By Heather Schwedel
"High school is closer to the core of the American experience than anything else I can think of," Kurt Vonnegut (an author you'll find on many an AP English syllabus) wrote. And it's true, there's something about the mythos—gym class, late bells, lockers, Scantrons, homecoming, prom—that does seem undeniably all-American. But there are other, less conventional secondary schools out there: places where students wear leotards to class, where kids run the show, and where chopping wood is a requirement. Keep reading for a crash course in the coolest high schools around the country.
LaGuardia High School
Immortalized in the classic 1980 movie, the TV series that followed two years later, and the 2009 remake, LaGuardia is "the Fame school," where New York City kids go to prepare for careers as dancers, actors, singers, musicians, and artists of every type. Besides studying basics like history and science, each student concentrates in one area of the arts, taking studio classes like musical theater and color theory, while, one presumes, occasionally breaking into song in the cafeteria and pirouetting through the hallways. The competition to get in is fierce, and many graduates go on to conservatory study, if not real-life fame: Notable alumni include Jennifer Aniston and Nicki Minaj.
The Traveling School
If you're in an academic rut, spending a semester somewhere like Botswana, the Galapagos Islands, or Guatemala could be the antidote. By enrolling in The Traveling School, students can ditch half a year of regular studies in favor of adventure and the great outdoors. It's girls-only and "classes" are no larger than 16 people, which means this is also a mega-bonding experience. Students are expected to learn outdoor skills like mountaineering and whitewater rafting as well as take classes that will keep them on track with their schools back home—all while visiting the equator, exploring Machu Picchu, hanging out with elephants, and generally seeing the world.
The Alliance School
High school can be a tumultuous time for anyone (growing up will do that to you), but research shows that certain students feel the struggle more acutely: LGBTQ teens are more likely than their peers to suffer from depression and have thoughts of suicide. To tackle this issue head on, Alliance High School was founded in 2005 as a safe space for all teens—no matter what their sexual orientation may be. The school's policy of acceptance for all and zero tolerance for bullying has made it a haven for students (gay or otherwise) who have faced harassment in more traditional school environments. Part of the Milwaukee public school system, Alliance has expanded to serve middle schoolers as well as high schoolers, making it the first educational institution of its kind in the States.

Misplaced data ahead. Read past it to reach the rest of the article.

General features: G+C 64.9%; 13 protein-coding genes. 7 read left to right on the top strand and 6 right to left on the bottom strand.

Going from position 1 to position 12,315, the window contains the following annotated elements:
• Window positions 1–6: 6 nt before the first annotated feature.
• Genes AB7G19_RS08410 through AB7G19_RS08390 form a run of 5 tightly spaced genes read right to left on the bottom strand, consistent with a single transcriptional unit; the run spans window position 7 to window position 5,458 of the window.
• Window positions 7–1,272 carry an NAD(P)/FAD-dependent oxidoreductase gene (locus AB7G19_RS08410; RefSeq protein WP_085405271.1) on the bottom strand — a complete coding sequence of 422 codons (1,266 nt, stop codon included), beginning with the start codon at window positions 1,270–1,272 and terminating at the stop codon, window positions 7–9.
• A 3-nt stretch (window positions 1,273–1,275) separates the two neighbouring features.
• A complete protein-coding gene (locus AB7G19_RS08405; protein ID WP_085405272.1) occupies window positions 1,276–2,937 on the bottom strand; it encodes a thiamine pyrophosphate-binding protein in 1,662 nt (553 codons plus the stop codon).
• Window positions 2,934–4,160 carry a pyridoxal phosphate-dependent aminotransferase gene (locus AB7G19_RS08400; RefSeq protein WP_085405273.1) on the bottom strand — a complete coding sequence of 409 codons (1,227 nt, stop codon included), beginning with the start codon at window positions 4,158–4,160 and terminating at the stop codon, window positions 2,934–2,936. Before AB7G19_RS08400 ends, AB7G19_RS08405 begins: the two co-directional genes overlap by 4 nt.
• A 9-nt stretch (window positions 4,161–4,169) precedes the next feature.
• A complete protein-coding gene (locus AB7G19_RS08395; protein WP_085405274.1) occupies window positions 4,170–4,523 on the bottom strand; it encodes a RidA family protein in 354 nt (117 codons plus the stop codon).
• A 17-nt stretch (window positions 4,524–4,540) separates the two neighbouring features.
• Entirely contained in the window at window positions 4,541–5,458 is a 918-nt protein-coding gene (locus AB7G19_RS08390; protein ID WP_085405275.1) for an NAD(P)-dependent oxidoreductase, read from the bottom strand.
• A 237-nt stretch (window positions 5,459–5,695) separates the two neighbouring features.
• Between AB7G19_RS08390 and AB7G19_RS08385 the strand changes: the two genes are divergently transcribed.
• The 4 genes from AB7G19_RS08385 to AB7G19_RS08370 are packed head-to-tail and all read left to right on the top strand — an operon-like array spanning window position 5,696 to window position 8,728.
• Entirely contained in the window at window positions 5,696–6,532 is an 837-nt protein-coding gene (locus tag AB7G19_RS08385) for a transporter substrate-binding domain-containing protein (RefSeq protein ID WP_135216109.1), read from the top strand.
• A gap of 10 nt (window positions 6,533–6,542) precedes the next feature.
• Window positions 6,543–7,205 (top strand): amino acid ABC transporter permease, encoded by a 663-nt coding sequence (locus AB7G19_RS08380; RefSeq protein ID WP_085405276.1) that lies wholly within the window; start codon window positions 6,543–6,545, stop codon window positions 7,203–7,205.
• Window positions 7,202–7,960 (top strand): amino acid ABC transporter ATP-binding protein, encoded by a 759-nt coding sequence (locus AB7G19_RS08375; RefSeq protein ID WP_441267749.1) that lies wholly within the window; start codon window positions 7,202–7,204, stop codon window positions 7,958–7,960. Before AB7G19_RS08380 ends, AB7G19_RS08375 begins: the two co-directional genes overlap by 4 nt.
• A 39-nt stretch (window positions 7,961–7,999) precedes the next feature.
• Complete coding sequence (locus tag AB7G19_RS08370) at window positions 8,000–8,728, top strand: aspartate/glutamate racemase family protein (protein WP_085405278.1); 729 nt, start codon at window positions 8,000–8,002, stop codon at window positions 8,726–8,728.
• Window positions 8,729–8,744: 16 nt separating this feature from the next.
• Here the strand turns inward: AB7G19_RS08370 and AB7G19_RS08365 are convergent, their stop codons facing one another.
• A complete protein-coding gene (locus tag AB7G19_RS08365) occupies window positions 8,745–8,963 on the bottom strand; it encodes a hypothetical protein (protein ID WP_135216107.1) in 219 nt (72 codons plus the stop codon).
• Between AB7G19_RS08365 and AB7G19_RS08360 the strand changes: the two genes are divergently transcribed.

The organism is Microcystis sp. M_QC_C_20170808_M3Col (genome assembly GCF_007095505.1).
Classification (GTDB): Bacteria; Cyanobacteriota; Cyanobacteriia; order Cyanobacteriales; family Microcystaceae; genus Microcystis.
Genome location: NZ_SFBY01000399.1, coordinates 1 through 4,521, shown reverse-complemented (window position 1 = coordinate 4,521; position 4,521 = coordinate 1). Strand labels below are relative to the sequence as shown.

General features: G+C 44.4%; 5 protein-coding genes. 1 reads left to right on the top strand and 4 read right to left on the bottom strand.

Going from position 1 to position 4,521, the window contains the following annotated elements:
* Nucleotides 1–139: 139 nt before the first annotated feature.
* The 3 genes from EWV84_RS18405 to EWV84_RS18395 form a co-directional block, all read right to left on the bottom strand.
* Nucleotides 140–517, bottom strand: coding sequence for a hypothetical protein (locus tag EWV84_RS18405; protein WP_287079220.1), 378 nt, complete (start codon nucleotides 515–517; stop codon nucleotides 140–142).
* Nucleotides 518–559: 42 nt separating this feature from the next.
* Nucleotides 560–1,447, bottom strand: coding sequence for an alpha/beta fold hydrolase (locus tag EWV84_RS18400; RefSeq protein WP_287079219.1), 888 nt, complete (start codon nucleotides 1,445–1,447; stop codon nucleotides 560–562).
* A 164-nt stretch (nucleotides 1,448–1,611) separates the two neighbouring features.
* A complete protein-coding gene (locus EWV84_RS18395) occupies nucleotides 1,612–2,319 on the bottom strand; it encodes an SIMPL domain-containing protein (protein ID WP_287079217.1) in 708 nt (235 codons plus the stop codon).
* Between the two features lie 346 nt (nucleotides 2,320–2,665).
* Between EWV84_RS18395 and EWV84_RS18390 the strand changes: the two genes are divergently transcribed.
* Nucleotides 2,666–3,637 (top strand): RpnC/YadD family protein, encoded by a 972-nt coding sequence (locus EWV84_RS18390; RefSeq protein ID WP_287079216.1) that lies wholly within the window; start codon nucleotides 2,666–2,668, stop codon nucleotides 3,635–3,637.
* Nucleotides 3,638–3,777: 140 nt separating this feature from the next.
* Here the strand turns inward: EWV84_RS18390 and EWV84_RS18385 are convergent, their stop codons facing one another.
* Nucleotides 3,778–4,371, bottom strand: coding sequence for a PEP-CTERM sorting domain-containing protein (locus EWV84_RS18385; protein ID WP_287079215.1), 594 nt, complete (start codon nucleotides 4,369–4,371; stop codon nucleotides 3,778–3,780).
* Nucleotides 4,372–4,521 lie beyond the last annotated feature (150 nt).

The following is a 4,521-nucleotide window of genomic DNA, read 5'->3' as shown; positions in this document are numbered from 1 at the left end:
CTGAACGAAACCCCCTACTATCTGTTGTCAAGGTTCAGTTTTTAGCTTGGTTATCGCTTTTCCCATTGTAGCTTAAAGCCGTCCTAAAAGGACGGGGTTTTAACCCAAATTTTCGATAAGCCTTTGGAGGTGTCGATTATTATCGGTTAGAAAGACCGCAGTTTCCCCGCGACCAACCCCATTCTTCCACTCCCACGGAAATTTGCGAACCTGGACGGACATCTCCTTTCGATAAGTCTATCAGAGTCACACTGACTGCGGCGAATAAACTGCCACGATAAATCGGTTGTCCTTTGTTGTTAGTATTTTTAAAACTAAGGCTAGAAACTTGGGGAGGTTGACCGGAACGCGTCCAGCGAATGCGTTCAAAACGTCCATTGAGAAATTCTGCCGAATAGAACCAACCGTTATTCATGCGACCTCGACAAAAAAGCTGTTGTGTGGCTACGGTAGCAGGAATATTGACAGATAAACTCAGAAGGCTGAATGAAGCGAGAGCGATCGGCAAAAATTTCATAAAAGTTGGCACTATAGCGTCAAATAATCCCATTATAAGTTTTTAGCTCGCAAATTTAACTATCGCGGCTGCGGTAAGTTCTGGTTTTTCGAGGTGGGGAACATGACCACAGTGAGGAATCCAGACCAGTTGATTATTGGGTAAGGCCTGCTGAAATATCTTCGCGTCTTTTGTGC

The Mountain School
You can go off the grid at The Mountain School, a program based in rural Vermont (and owned by Massachusetts's Milton Academy) that allows high school juniors to spend a term living on an organic farm. About 45 students attend each semester, many of them coming from elite prep schools around the country. In addition to taking a full course load (admission is selective, so all classes are honors-level), students are required to get their hands dirty. They perform tasks like chopping wood, caring for animals, and tending the vegetable garden where they grow much of their food, gaining expertise in agriculture and forestry along the way. Students and faculty live together in small houses, where, on recommendation of the program's graduates, there is no Internet access.
Brooklyn Free School
The K-12 Brooklyn Free School was founded in 2004 and is run out of a brownstone in the Fort Greene neighborhood of—you guessed it—Brooklyn. At BFS, there are no tests, no assignments, and no traditional classes of any kind. The school's 60 students are divided into an upper and lower school and vote on everything the school does (it considers itself a practicing democracy), from how much computer time they're allowed to whether or not they should have a school-wide pajama day. Every student, no matter how young, is in charge of his or her own education, meaning they can do whatever they want, provided it doesn't impinge on the rights of others. Predictably, some critics argue that kids need more structure to prepare for the real world, but advocates of the free school model contend that eventually, every student finds their way.
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